2. Research methodology will be determined jointly with UNAMA/UN Women – focus will be on qualitative research methods. Where practices have clearly linked foundations in local sociocultural and religious norms (customary law) this will also be noted and potentially examined.  
  3. Provide advice and input, as requested, on legal analysis of de facto authorities’ practices and the situation of girls and women on the ground in relation to agreed-upon CEDAW rights and obligations. 

B. Ongoing tasks:

  1. Provide contextually relevant and up-to-date advice on political, legal, and human rights developments in Afghanistan as they relate to gender equality and women’s rights. 
  2. Translate and analyze existing and new decrees and directives enacted by de facto authorities.
  3. Document and analyze existing and new practices effected by de facto authorities (at a local, provincial and national level), particularly those which are systematized or institutionalized.


Fixed deliverables (January-June 2024)

• Maintain and update working database listing translated decrees and directives to allow for concurrent political and legal analysis (ongoing).

• Submit a final report that outlines the situation of girls and women on the ground in relation to agreed-upon CEDAW rights and obligations (15 May 2023).

Ongoing deliverables (June – December 2024)

• Conduct rapid legal and political analysis, at the request of ACO, to analyze decrees and their implications for women’s rights and gender equality.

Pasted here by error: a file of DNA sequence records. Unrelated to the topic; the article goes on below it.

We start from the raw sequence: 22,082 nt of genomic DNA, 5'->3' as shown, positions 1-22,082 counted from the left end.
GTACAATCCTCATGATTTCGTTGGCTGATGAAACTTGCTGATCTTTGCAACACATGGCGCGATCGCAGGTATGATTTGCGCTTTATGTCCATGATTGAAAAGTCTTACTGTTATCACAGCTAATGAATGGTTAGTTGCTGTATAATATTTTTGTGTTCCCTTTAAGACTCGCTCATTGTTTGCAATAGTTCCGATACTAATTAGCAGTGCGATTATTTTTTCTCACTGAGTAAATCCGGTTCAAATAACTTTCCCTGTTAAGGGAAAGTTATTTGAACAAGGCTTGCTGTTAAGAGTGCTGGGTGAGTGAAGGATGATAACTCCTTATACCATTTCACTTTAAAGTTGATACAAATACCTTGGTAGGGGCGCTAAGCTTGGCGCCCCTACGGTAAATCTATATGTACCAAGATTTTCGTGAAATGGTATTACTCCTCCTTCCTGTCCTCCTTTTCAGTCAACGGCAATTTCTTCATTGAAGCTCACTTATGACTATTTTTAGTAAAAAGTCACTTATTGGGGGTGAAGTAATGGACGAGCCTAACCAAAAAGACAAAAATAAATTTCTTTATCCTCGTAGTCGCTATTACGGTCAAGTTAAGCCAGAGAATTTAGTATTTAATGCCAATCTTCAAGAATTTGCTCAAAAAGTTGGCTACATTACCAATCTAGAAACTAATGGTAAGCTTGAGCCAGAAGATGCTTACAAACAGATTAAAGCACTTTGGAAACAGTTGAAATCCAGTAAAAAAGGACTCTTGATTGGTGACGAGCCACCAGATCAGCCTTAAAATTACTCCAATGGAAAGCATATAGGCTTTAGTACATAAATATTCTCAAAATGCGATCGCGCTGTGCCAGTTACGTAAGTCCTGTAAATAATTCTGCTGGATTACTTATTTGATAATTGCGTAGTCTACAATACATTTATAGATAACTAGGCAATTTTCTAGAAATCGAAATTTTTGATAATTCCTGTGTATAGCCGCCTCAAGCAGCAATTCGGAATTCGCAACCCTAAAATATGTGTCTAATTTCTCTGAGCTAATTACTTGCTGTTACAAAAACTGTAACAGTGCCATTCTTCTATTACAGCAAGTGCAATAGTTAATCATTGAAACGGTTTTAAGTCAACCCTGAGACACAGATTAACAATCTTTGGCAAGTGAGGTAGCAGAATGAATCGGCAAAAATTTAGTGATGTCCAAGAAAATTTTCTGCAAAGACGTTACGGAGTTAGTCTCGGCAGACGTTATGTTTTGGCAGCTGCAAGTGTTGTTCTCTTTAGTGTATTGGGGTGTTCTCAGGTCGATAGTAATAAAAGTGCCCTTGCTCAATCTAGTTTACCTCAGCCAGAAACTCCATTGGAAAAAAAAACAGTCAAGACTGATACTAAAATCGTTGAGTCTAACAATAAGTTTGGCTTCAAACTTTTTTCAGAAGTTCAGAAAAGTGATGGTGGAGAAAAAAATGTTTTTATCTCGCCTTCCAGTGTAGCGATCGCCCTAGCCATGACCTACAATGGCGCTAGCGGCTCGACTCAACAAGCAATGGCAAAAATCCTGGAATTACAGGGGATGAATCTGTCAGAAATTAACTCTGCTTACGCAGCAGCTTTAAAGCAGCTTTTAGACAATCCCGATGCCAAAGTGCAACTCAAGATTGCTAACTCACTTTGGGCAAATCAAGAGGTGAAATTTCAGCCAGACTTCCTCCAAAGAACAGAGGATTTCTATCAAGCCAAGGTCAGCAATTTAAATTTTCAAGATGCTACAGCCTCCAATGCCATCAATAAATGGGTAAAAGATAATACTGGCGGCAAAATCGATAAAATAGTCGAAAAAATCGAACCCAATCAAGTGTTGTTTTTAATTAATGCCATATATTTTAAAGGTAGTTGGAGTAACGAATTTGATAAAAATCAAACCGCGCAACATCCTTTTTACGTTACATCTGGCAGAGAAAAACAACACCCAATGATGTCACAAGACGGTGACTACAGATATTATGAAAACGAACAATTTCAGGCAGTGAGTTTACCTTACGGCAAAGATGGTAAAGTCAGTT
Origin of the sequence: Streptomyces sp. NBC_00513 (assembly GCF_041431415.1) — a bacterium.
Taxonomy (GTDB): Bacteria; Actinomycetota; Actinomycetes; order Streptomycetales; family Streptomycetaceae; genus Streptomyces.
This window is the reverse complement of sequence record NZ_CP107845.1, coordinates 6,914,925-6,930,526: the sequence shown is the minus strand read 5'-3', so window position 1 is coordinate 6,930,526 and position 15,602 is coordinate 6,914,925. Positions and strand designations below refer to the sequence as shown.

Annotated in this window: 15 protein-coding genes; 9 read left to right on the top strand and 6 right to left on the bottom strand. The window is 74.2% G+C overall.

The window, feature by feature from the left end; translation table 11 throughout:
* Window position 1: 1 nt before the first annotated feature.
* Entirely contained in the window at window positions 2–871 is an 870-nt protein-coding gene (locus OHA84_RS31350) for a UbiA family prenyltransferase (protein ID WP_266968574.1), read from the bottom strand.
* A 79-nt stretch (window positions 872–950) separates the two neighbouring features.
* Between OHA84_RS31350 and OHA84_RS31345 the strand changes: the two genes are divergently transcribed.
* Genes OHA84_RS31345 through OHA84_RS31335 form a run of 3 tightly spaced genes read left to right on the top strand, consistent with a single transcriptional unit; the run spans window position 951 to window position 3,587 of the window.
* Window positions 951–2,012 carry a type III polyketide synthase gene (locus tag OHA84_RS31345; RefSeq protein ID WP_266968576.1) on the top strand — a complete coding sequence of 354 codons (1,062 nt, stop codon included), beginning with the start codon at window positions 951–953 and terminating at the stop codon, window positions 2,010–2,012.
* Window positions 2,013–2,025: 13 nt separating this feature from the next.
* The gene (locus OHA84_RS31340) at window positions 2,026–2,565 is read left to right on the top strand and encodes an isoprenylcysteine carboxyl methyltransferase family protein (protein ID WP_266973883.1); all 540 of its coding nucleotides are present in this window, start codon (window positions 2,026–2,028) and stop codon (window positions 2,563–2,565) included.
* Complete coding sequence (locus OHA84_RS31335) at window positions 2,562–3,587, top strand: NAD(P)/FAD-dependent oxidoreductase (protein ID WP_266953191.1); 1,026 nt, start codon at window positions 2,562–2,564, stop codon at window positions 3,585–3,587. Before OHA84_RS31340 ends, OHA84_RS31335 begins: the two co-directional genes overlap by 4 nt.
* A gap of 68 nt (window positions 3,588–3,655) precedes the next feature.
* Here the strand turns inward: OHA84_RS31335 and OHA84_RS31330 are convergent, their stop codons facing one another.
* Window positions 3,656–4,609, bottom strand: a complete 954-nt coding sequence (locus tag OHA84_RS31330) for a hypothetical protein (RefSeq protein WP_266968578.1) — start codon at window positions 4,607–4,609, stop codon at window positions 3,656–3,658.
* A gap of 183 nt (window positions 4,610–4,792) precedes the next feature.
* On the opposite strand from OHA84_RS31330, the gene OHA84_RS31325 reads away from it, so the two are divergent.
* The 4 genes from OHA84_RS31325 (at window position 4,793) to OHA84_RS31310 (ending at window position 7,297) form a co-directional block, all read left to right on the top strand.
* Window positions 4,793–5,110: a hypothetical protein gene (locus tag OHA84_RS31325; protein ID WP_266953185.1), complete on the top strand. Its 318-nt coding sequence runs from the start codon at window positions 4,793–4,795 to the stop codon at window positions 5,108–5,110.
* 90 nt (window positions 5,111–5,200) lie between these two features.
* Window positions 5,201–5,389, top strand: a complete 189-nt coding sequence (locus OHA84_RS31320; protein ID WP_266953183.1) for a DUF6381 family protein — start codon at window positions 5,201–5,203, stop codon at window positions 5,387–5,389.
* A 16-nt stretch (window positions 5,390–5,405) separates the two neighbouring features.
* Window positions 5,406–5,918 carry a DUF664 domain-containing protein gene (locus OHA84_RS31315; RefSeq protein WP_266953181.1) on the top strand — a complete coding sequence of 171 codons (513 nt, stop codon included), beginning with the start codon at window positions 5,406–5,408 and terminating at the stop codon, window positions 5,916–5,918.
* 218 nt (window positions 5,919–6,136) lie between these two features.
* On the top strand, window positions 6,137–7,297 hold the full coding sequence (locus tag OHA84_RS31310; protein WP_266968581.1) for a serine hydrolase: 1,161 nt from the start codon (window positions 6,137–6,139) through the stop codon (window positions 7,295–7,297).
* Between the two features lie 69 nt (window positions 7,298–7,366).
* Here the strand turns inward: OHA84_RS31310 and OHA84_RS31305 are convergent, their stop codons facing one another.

• Provide Ongoing advice and analysis providing up-to-date documentation and analysis of political, legal and human rights developments and institutionalized practices (ongoing, at the request of ACO). 


Core Values

• Respect for Diversity;

• Integrity;

• Professionalism.

Core Competencies

• Awareness and Sensitivity Regarding Gender Issues;

• Accountability;

• Creative Problem Solving;

• Effective Communication;

• Inclusive Collaboration;

• Stakeholder Engagement;

• Leading by Example.



• Master’s degree in a relevant field related to social sciences such as law, politics, international relations, or a related field. 

• Bachelor’s degree in the above disciplines with two years of additional relevant experience may be considered in lieu of a master’s degree.


• With master’s degree, at least 7 years of progressively responsible work experience in related field.

• Excellent knowledge of the sociocultural, religious, and political context of Afghanistan both currently and during the past 10 years. 

• Strong proficiency in conducting legal analysis and drafting reports.

• Demonstrable experience in conducting research in Afghanistan on gender-related issues.  

• Demonstrable experience translating complex language from Pashto into English.

• Previous relevant experience with UN Agencies, international organisations or donors would be a strong advantage.

Language Requirements:

• Fluency in written and spoken English and Pashto is required

How to apply?

Interested candidates should apply for this opportunity by following the link below:

Carlos Seth

Carlos Seth is an international recruitment consultant with more than 10 years experience in global recruitment and executive search.